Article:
News / Europe

Protests in Turkey Peaceful, But Tensions Remain

VOA in Istanbul: Outcome Uncertain as Protests Continuei
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June 21, 2013
Three weeks after violent clashes between protestors and the Turkish government, calm has been restored. But peaceful protests continue and many people wonder how the confrontation will end. VOA's Scott Bobb reports from Istanbul.

Outcome Uncertain as Turkey Protests Continue

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Scott Bobb
— Three weeks after violent clashes between protestors and the Turkish government, calm has been restored. But peaceful protests continue and many people wonder how the confrontation will end.

Taksim Squarel, the scene of violent protests, has returned to normal, although Turkish police now occupy nearby Gezi Park, whose proposed demolition sparked the clashes. And they keep a close watch on the square where protesters maintain a silent standing vigil.

The confrontation began as an environmental protest. But it broadened after police used what people felt was excessive force against the activists. Opposition parties, revolutionary movements and fringe groups quickly joined in.

Security guard Sati Ay says he was appalled by the police violence and what he says were inflammatory remarks by Prime Minister Recep Tayyip Erdogan.

“I think he [Erdogan] should leave, and a new government should be formed that listens and supports the people. He should stop calling protesters looters and stop turning people against each other,” he said.

Sevilay, a teacher who gives only her first name, says the government's authoritarian response fueled the protests.

“I think it's wrong to judge things from a political perspective. We are not under any political party's flag here. We all have some problems and want to be heard. We want equality, justice and law,” Sevilay said.

Erdogan remains popular in places like this working-class neighborhood in Old Istanbul called Eyup. Retiree Ahmet Arda says the crackdown was necessary because the protests had become violent.

“I think what the government did was right. I am 50 years old. I have never seen such horrible things that those protestors did,” Arda said.

Many people like Erdogan's Islamist credentials. Even more back him because of the economic prosperity during his 11 year-rule. Restaurant worker Mehmet Bosal, says Erdogan was democratically elected.

“This has nothing to do with democracy.  The people chose Erdogan and his government.  It was the people's decision," Bosal said.

Bogazici Universtiy Professor Karay Caliskan says the country is divided.

“The supporters of Erdogan are doubtful of his leadership potential. The supporters of the opposition parties are there, but they don't know whether they are going to grow. Now there's an accordion of undecided, around 20 percent, and they are going to decide what's going to happen,” Caliskan said.

At Taksim Square Nunay Toper and her friend, Oguzcan Bozkurt, say they will maintain their vigil.

“I think the protests will continue. As long as nothing changes, we will be here,” Toper said.

As a result, many people believe the protest will only end with the elections due in the next year.

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by: Godwin from: Nigeria
June 22, 2013 10:07 AM
Maybe the people have been looking for ways to speak out until Erdogan himself provided one for them. More than just that Erdogan wants to pull down a tree and plant another, the people must have been wanting to protests his high handedness in fundamentalist islamist leaning. The protest is more to prevent Erdogan reverting to the Ottoman empire system of extremist islamisation; they want to prevent the Egyptian, Iranian and Saudi Arabian type of authoritarianism. Which the Opposition in Syria tended toward, but became erroneous. These people in Turkey are truly showing the lead in the Middle East and Asia. They say NEVER to further forceful conversion of people to religions they would not touch with a five metre pole given freedom of choice. They reject what is happening in the region where only Israel can stand with their head high in the comity of nations as the only true democracy with all the democratic liberties in it. They say NO to slavery and second-rate citizenship in their country. The earlier Erdogan understood and grant this demand, the sooner Turkey becomes a peaceful country again. Otherwise, the lesson of Syria, Libya and Egypt are still fresh in memory - even if he succeeds in the interim to quell this current rebellion.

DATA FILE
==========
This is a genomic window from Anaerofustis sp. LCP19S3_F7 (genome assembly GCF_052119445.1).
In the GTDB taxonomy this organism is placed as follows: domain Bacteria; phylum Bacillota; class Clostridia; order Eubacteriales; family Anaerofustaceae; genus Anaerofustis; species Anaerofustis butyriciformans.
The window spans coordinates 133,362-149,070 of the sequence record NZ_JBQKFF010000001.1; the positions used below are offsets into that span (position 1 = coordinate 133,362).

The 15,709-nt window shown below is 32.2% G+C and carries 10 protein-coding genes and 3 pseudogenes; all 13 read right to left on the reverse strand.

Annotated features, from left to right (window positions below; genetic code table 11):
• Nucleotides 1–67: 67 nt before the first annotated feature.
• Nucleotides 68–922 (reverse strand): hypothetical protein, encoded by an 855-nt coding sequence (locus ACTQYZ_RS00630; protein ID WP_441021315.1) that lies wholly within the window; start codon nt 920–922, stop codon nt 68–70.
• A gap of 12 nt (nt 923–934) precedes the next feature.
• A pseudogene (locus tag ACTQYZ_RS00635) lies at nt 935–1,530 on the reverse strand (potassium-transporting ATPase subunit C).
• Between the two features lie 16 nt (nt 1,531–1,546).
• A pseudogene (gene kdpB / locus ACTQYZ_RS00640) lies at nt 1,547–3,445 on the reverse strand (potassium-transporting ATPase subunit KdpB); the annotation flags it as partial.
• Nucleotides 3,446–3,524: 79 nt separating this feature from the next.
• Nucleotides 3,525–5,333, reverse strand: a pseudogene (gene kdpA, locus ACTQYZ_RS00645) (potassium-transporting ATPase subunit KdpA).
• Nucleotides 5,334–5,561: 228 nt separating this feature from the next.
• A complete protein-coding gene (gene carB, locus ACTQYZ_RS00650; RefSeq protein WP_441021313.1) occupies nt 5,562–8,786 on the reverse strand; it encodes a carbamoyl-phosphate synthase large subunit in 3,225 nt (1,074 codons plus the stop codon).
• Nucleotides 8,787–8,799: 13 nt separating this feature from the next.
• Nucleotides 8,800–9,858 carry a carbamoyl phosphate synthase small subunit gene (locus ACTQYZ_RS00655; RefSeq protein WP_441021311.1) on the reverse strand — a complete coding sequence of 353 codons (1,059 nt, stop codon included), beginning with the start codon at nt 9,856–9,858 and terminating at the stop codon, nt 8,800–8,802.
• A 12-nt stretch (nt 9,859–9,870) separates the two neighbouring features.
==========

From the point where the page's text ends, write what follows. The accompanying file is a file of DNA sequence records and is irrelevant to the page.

In Response

by: Yoshi from: Sapporo
June 24, 2013 3:33 AM
Thank you for your suggestive comment. So protesters are claiming that Turkish politics should be carried out without exccessive affection of a particular religion.They do not want authoritaliaism but want democracy. Am I right? Thank you.


by: Yoshi from: Sapporo
June 21, 2013 4:03 AM
I wonder what was the claim of demonstrators in this protest and what is the claim of silent standing vigil. It is reported that many different groups took part in this protest, so claims would be multi-factorial depending on the groups.

A lady in this report said that she wants equality. I think equality is not the same as something fair. There would be no country where all nations are equal. I suppose she would love to get fairness. What is unfairness or unjustness for demonstrators in current Turkey? Turkish economy looks good. Religious conflict seems unlikely because of majority of Islam. Restricted speech? Conflict relating to Kurd?  

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